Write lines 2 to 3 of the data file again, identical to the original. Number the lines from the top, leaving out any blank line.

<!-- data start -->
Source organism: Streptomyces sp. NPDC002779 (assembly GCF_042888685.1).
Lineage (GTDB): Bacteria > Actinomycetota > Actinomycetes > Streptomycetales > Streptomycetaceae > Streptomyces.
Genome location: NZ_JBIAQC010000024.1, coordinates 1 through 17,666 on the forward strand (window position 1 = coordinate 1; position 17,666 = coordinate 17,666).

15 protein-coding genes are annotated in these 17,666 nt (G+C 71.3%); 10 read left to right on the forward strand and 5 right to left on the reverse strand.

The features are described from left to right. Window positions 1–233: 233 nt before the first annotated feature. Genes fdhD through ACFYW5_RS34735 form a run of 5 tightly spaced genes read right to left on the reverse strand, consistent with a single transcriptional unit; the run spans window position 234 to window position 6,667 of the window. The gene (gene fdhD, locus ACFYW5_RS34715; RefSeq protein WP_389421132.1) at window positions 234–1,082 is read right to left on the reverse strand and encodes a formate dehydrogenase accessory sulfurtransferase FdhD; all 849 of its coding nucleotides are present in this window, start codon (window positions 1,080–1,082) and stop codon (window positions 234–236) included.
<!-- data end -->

Lineage (GTDB): Bacteria > Actinomycetota > Actinomycetes > Streptomycetales > Streptomycetaceae > Streptomyces.
Genome location: NZ_JBIAQC010000024.1, coordinates 1 through 17,666 on the forward strand (window position 1 = coordinate 1; position 17,666 = coordinate 17,666).